The shopkeeper example works because, in smaller organizations, it’s easier for customer experience to develop naturally. In larger organizations, we lose that person-to-person interaction from sheer size, which drives a wedge between customer and company. Countless organizations have sought to fill this gap with contrived experiences that they put on their customers and label it CX. But, when done improperly, it’s unnatural. 

Have we been manufacturing an artificial experience for customers? Have we been engineering CX to dupe customers into feeling cared for? Do we gloat over our deception once it’s converted into a sale or a five-star review? Sounds harsh, but is it? 


The Modern CX Quandary

Jumping off the idea of artificial manufactured CX and the shopkeeper-one-on-one-interaction example, we’ve developed a dichotomy. There’s customer experience, then there’s the customer’s experience

Customer experience is something that companies have spent countless hours and dollars thinking about. But, with the size and scale of modern businesses, customer experience has tilted toward artificially defining the experience of customers as a system and away from the experience of customers as individuals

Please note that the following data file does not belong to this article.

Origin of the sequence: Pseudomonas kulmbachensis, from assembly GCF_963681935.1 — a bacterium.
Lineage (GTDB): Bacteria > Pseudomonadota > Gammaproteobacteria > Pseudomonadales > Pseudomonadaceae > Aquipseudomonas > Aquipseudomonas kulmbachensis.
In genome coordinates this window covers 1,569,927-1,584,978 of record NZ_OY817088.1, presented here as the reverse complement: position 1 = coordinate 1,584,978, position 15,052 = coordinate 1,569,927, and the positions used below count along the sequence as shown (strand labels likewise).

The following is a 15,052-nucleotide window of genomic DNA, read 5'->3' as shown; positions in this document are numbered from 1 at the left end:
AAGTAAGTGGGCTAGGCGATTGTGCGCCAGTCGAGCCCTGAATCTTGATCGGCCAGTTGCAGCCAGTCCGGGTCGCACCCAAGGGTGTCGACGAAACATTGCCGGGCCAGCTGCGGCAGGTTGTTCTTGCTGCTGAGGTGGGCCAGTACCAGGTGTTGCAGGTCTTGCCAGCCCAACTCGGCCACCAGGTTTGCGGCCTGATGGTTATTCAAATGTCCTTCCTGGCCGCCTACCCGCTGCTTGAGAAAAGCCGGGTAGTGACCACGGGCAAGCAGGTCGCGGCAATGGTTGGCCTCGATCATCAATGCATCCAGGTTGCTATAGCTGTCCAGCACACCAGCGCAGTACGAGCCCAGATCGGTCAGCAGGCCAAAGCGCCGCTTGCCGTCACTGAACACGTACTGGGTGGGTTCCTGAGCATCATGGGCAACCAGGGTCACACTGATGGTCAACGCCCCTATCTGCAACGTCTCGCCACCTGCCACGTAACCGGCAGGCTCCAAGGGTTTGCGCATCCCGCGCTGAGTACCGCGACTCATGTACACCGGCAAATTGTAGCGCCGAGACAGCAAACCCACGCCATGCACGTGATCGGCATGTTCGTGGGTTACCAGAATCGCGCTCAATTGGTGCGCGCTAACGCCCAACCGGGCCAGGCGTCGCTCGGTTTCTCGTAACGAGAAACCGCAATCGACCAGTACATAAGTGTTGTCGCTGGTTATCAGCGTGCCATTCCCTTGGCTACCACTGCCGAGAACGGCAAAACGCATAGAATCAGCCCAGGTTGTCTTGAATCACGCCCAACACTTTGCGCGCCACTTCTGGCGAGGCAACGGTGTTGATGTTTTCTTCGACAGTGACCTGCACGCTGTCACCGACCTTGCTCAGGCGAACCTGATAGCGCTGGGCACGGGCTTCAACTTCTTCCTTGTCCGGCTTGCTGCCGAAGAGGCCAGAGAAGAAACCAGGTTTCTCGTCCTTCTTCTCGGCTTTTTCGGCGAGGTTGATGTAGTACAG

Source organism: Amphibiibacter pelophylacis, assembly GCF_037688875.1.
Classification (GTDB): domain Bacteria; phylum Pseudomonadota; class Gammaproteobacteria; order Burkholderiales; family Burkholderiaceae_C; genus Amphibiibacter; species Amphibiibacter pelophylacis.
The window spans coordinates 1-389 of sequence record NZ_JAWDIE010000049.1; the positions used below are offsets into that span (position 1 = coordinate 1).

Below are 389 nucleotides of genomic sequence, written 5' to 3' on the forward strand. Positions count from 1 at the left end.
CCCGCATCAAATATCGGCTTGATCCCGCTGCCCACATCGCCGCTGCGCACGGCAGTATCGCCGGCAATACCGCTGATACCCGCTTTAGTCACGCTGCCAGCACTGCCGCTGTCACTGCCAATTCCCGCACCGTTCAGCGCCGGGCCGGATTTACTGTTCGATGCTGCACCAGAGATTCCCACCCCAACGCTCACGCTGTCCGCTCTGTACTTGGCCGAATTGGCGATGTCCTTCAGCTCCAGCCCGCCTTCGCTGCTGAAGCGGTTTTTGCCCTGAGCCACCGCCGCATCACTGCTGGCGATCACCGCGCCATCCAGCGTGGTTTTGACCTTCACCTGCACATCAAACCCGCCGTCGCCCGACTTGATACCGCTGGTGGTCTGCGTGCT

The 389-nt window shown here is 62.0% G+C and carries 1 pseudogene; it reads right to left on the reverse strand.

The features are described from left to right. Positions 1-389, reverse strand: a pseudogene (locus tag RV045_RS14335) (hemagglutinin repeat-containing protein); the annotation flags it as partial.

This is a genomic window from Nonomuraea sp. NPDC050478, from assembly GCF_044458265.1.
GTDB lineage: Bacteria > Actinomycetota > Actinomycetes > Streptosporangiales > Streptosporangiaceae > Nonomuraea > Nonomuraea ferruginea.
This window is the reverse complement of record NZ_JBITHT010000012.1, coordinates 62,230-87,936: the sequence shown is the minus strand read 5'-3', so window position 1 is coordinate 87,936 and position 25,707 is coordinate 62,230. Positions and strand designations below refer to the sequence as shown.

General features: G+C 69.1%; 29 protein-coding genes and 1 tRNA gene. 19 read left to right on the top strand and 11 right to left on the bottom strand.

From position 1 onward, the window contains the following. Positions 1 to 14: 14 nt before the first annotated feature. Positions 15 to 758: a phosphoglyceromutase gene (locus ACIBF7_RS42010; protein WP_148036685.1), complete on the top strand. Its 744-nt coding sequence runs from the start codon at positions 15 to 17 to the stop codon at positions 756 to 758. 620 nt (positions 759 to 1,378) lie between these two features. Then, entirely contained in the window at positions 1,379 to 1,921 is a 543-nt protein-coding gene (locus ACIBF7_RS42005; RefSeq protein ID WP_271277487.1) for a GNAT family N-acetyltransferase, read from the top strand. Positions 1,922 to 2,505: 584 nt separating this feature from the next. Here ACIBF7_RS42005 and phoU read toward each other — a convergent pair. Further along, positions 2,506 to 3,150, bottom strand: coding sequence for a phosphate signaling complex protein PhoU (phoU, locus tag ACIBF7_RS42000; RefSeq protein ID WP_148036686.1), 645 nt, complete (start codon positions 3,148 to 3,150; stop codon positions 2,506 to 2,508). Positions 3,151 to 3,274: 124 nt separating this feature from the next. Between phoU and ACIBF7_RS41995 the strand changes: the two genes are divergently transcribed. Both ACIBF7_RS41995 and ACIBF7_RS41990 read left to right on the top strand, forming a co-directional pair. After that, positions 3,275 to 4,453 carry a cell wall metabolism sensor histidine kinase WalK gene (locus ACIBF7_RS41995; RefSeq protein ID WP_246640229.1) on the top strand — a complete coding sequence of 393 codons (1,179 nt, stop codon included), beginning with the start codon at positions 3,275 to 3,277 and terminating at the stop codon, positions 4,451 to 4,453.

Companies keep asking:  “How do we improve our customer experience?” 

What they’re really asking: “How do we sell more stuff to our current customers and convince them to tell other people so we can sell stuff to them, too?” 

The problem with this is that the CX conversation becomes skewed toward self-interest, too company-centric. Which isn’t the point of customer experience at all. We’re not here to improve our company’s customer experience. It’s not about our experience, it’s about their experience. What do they want it to be? How can you provide that? 

We must reflect inward and let a driving question be the basis of a truly customer-focused CX strategy.

How do your internal CX initiatives support the experiences your customers want to have?


You Don’t Own Somebody’s Experience

We start to answer this question by letting go.

We, as businesses, need to give up our obsession with control and understand our place in a customer’s journey. That place isn’t to control their experience. It’s to be anticipatory, receptive, and reactive to their needs in a way that will earn trust, provide value, and develop a lasting relationship.

When your business productizes or manufactures customer experience, you start considering customers from the point of view of a company rather than customers. It shouldn’t be treated as a product, nor a commodity, because you don’t own somebody’s experience. 

CX strategy that’s wholly caught up in the perspective of your own business fails to account for the fundamental perspective of the human beings that it’s your goal to serve. 

For many situations, this is probably a fine line, but that makes it no less important. How will you refocus your customer experience narrative back to where it belongs, back to the individual people having these experiences? How can you change your CX strategy to be supportive rather than controlling?

Patrick Bosek